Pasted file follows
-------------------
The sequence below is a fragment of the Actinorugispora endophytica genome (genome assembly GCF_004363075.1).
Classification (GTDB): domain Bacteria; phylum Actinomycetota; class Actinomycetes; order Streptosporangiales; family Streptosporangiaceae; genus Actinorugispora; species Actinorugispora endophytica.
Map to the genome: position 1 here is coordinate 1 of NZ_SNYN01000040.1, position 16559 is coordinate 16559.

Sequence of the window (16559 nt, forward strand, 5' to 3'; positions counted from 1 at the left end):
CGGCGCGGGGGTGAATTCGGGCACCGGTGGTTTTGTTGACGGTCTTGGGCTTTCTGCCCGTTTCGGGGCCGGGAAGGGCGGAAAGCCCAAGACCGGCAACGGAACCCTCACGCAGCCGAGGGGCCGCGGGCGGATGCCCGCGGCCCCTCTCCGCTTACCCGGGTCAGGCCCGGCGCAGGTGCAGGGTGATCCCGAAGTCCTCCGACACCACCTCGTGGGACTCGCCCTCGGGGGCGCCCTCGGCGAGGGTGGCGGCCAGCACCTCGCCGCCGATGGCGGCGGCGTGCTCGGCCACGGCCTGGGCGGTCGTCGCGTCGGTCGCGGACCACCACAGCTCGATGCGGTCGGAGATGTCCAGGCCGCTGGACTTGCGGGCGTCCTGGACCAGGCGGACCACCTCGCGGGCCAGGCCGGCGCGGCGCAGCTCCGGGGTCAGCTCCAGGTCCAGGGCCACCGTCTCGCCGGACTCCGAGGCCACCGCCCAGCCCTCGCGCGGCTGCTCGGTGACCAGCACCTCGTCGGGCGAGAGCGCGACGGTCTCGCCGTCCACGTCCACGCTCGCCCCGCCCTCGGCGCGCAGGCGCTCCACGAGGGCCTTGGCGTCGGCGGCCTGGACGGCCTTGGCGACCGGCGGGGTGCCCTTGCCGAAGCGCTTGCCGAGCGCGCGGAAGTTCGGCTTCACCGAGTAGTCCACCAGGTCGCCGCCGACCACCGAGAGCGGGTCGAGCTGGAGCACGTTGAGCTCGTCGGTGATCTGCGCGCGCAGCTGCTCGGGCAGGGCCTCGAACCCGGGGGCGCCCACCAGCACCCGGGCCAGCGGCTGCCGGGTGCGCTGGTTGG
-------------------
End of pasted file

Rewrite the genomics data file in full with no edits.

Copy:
The sequence below is a fragment of the Actinorugispora endophytica genome (genome assembly GCF_004363075.1).
Classification (GTDB): domain Bacteria; phylum Actinomycetota; class Actinomycetes; order Streptosporangiales; family Streptosporangiaceae; genus Actinorugispora; species Actinorugispora endophytica.
Map to the genome: position 1 here is coordinate 1 of NZ_SNYN01000040.1, position 16559 is coordinate 16559.

Sequence of the window (16559 nt, forward strand, 5' to 3'; positions counted from 1 at the left end):
CGGCGCGGGGGTGAATTCGGGCACCGGTGGTTTTGTTGACGGTCTTGGGCTTTCTGCCCGTTTCGGGGCCGGGAAGGGCGGAAAGCCCAAGACCGGCAACGGAACCCTCACGCAGCCGAGGGGCCGCGGGCGGATGCCCGCGGCCCCTCTCCGCTTACCCGGGTCAGGCCCGGCGCAGGTGCAGGGTGATCCCGAAGTCCTCCGACACCACCTCGTGGGACTCGCCCTCGGGGGCGCCCTCGGCGAGGGTGGCGGCCAGCACCTCGCCGCCGATGGCGGCGGCGTGCTCGGCCACGGCCTGGGCGGTCGTCGCGTCGGTCGCGGACCACCACAGCTCGATGCGGTCGGAGATGTCCAGGCCGCTGGACTTGCGGGCGTCCTGGACCAGGCGGACCACCTCGCGGGCCAGGCCGGCGCGGCGCAGCTCCGGGGTCAGCTCCAGGTCCAGGGCCACCGTCTCGCCGGACTCCGAGGCCACCGCCCAGCCCTCGCGCGGCTGCTCGGTGACCAGCACCTCGTCGGGCGAGAGCGCGACGGTCTCGCCGTCCACGTCCACGCTCGCCCCGCCCTCGGCGCGCAGGCGCTCCACGAGGGCCTTGGCGTCGGCGGCCTGGACGGCCTTGGCGACCGGCGGGGTGCCCTTGCCGAAGCGCTTGCCGAGCGCGCGGAAGTTCGGCTTCACCGAGTAGTCCACCAGGTCGCCGCCGACCACCGAGAGCGGGTCGAGCTGGAGCACGTTGAGCTCGTCGGTGATCTGCGCGCGCAGCTGCTCGGGCAGGGCCTCGAACCCGGGGGCGCCCACCAGCACCCGGGCCAGCGGCTGCCGGGTGCGCTGGTTGG